Pasta Sfoglia by Ron and Colleen Suhanosky, includes recipes like Fresh Egg Pasta; Triangoloni, ricotta, amaretti, radicchio, balsamic; and Bucatini all'amatriciana.
Makes about 1 pound dough
Sitting at the table in my great-grandmother's kitchen, watching her make pasta, is where my story begins. At her home every Sunday, instead of playing with my sisters, I gravitated toward the kitchen, fond of the comfort I felt being around big nonna—my mother's grandmother. I liked the way she moved around her kitchen.
I watched her make many pasta dishes, and for those that required fresh pasta, I watched her make that, too. I bought my first hand-crank pasta maker when I was sixteen, and it wasn't long before I started to experiment with making my own versions of her egg pasta. Over the years, I have refined my dough recipe until I finally settled on this one. I've also realized that anelectric machine is the most expeditious way to roll and cut pasta. Because the electric machine works so quickly and precisely, the task of making fresh pasta becomes less intimidating.
I find that the food processor method works best when you're making a small amount of dough. The blade of the processor not only incorporates the ingredients, but also helps to knead the dough.
1. Add the all-purpose flour, eggs, extra virgin olive oil, and salt to the bowl of a food processor fitted with a metal blade. Pulse several times until the dough resembles medium crumbs.
2. Turn out the dough onto a clean, dry, rice flour-dusted work surface. Gather the dough together and knead it until it comes together and is smooth and elastic. Cover the dough with a kitchen towel or plastic film and let rest for at least 10 minutes or up to 2 hours.
Storage: The dough, tightly wrapped with plastic film, can be refrigerated for up to 2 days or frozen for up to 2 weeks. Defrost in the refrigerator. The dough will discolor slightly, but its flavor will not be affected.
This dough is used for: pappardelle, tagliatelle, fettuccine, lasagne, rotoli, spaghetti, and filled pasta.
Filled Pasta: Cuscinetti, Ravioli, Triangoloni, Tortellini, Lasagne, Cannelloni, and Rotoli with an electric pasta maker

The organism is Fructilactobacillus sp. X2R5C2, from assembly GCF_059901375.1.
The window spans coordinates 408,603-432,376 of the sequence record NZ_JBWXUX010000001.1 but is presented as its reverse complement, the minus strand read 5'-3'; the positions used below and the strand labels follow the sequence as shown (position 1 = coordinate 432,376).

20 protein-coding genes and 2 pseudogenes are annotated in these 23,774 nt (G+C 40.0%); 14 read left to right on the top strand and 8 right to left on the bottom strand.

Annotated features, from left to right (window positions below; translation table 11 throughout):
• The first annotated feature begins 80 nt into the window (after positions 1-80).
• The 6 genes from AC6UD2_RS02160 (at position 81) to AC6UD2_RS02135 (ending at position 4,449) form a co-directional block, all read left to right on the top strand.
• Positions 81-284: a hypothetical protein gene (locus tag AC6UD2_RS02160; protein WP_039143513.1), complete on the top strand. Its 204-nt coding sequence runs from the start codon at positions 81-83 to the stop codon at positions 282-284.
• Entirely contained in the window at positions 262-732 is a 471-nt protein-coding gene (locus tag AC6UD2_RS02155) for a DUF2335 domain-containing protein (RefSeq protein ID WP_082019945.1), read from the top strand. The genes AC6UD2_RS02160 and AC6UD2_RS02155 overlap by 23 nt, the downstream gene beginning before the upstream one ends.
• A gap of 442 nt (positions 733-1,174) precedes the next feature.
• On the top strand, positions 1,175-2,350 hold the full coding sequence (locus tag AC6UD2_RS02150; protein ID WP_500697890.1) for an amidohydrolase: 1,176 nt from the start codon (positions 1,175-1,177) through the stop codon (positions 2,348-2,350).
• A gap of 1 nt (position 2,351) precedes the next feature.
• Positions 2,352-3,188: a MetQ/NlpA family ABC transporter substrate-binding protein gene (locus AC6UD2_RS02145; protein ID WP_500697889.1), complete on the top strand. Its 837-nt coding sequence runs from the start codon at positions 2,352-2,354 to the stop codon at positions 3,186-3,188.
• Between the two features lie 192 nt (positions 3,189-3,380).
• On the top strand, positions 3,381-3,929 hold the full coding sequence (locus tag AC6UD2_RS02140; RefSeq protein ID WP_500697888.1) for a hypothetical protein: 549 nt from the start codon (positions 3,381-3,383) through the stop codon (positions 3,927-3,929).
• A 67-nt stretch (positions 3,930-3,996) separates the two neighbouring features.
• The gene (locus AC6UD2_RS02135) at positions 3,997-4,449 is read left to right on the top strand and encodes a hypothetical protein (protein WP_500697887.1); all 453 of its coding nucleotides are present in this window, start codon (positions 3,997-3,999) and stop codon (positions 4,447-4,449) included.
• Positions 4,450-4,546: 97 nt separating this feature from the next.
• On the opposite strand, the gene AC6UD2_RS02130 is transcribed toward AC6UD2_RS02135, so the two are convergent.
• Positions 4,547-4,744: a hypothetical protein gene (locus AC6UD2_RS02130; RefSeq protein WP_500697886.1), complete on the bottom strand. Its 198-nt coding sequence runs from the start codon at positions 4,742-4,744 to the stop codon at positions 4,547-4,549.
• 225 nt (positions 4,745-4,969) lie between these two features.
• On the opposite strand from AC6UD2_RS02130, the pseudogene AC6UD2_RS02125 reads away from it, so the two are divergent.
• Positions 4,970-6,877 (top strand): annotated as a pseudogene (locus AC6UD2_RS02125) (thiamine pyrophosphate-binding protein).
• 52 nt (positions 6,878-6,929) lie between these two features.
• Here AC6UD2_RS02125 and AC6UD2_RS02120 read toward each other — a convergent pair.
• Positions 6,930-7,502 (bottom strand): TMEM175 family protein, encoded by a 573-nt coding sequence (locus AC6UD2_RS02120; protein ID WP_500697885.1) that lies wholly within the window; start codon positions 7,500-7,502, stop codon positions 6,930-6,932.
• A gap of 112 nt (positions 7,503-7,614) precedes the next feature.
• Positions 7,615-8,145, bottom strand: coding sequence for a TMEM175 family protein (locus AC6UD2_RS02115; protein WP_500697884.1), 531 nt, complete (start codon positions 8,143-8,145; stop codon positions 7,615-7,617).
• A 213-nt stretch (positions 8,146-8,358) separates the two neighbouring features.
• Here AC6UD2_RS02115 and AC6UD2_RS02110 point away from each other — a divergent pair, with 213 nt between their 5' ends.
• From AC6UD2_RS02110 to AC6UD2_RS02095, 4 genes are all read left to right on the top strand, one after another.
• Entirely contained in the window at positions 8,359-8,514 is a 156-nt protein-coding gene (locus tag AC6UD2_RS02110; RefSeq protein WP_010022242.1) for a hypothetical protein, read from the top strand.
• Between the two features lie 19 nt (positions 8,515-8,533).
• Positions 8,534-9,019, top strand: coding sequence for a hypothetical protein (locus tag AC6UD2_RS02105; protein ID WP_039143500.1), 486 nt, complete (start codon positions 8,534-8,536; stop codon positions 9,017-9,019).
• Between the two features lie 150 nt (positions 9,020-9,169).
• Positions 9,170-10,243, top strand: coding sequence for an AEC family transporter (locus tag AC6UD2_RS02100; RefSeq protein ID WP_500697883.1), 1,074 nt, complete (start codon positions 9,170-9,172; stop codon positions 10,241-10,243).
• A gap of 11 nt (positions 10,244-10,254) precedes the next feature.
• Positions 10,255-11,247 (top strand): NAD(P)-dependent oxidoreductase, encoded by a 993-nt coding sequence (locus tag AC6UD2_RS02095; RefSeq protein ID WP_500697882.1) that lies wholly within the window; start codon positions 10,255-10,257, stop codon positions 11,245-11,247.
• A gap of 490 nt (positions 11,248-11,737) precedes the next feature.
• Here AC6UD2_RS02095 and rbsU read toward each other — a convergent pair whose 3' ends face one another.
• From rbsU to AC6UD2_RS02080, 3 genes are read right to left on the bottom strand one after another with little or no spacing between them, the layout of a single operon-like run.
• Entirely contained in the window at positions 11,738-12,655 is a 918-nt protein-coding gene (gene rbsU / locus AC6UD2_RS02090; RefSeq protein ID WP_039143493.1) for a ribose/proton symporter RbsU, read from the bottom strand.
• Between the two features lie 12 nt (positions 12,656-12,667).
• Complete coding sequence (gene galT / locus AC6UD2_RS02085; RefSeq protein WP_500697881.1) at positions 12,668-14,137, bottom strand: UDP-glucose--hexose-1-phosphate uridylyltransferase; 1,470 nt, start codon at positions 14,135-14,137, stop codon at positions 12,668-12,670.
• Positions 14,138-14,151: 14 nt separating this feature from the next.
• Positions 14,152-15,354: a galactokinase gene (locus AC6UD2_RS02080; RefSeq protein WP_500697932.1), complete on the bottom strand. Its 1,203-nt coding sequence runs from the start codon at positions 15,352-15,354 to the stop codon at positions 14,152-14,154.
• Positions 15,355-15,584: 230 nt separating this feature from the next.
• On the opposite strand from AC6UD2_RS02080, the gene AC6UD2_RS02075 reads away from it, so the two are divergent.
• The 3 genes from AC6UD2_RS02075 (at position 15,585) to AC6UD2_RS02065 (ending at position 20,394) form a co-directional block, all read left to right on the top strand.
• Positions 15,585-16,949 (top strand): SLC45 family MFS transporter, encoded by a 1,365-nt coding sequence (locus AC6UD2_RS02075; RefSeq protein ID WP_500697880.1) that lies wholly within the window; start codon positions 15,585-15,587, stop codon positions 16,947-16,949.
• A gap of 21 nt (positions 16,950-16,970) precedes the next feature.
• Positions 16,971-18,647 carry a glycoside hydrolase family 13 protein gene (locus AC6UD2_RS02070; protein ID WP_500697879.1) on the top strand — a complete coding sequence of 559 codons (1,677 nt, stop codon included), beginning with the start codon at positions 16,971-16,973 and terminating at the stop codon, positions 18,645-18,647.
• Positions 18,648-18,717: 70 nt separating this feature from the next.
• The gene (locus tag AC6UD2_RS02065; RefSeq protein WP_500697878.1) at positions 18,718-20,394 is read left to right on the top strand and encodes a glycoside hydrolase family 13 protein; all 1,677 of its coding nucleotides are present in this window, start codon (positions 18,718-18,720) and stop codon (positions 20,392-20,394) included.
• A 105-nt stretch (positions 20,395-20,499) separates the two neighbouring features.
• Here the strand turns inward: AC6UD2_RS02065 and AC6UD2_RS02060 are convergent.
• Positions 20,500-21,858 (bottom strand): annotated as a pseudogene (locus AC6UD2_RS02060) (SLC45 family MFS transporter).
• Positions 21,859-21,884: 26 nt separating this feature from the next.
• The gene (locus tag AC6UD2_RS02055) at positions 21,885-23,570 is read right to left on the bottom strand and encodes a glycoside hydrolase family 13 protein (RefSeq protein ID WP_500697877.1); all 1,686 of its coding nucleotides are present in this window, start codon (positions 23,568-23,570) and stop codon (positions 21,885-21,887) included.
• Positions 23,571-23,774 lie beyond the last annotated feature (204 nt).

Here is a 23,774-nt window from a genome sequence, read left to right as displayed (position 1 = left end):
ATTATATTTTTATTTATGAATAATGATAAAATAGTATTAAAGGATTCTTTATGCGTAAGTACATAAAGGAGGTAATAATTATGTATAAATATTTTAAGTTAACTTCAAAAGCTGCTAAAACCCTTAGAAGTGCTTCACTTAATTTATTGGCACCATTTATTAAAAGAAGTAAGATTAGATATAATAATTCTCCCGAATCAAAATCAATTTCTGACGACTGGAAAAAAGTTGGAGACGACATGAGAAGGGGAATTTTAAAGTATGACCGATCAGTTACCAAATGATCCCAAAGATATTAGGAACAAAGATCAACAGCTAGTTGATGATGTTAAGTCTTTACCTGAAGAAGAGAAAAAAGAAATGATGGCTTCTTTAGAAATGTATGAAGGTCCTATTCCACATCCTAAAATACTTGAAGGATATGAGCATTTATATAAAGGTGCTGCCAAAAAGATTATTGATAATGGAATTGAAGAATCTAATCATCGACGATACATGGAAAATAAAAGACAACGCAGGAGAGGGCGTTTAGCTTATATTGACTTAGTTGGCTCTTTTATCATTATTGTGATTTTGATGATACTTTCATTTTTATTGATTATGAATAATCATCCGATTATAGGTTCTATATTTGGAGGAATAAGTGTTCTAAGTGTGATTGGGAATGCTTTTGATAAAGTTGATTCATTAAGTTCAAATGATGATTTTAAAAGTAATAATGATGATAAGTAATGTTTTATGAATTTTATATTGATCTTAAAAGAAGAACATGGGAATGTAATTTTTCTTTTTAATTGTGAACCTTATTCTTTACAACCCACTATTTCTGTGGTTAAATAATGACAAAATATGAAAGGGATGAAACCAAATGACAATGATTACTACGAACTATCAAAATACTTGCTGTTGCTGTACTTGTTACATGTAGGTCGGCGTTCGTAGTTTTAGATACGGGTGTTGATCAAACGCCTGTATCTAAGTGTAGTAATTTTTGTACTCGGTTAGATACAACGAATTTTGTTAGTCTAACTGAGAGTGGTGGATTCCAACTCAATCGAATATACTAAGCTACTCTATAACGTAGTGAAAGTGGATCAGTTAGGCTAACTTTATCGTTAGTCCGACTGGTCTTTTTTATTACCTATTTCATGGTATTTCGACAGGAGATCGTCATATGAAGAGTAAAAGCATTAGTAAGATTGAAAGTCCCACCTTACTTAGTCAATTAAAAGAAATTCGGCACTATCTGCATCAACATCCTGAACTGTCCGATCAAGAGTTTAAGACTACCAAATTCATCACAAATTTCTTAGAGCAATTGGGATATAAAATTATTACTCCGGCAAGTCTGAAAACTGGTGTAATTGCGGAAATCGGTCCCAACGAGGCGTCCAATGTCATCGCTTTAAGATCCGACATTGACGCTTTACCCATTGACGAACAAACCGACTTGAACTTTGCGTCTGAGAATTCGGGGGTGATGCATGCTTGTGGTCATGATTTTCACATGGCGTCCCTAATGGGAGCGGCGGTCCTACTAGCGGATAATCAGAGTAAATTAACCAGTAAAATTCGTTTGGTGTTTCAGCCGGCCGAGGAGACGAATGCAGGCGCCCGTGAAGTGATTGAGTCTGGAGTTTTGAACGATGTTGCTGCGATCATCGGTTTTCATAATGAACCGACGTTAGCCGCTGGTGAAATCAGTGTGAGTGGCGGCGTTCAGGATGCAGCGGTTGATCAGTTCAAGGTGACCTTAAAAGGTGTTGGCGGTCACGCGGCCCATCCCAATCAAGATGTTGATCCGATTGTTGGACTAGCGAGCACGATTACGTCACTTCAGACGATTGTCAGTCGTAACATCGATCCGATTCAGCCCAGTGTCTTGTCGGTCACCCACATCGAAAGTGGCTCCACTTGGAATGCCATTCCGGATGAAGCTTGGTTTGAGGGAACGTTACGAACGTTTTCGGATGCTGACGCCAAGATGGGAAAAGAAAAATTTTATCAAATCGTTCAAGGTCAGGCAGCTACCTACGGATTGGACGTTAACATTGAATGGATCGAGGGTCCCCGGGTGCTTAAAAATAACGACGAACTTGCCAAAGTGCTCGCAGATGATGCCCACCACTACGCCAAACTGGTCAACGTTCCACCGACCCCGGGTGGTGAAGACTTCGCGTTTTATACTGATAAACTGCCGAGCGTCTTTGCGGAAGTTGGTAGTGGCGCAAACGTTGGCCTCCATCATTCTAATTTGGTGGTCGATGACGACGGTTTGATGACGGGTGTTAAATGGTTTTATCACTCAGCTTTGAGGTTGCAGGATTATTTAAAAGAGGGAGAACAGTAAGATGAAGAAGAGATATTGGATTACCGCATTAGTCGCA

1. Divide the dough into 3 equal pieces. Flatten each piece into a disk and dust with rice flour.
2. Set the roller of the electric pasta maker at number 1. Feed the disks, one at a time, through the roller three times. Fold each end of the dough to meet in the middle and press down on the middle to seal. Feed the open side of the dough through the roller three times. Fold the ends to meet in the middle and press down to seal.
3. Adjust the setting to number 2. Feed the open side of the dough through the roller twice.
4. Adjust the setting to number 3. Feed the dough through the roller twice. The sheet will be quite long now. Cut it in half and feed each piece through the roller once more.
5. Adjust the setting to number 4. Feed the pasta sfoglie through the roller twice.
6. Adjust the setting to number 5. Feed the pasta sfoglie through the roller twice. For tortellini, feed the pasta sfoglie through number 5 three times. Dust each sfoglie with rice flour and layer one on top of the other. If you aren't going to use the pasta sfoglie right away, cover them with a slightly dampened kitchen towel to keep them from drying out. Do not refrigerate—the sfoglie will stick together.
7. Cut the pasta sfoglie according to the individual recipes.
Filled Pasta with A Hand-Crank Pasta Maker: Proceed as directed for the electric pasta maker, except at number 5, feed the pasta sfoglie through three times. For tortellini, four times.
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This page created November 2009
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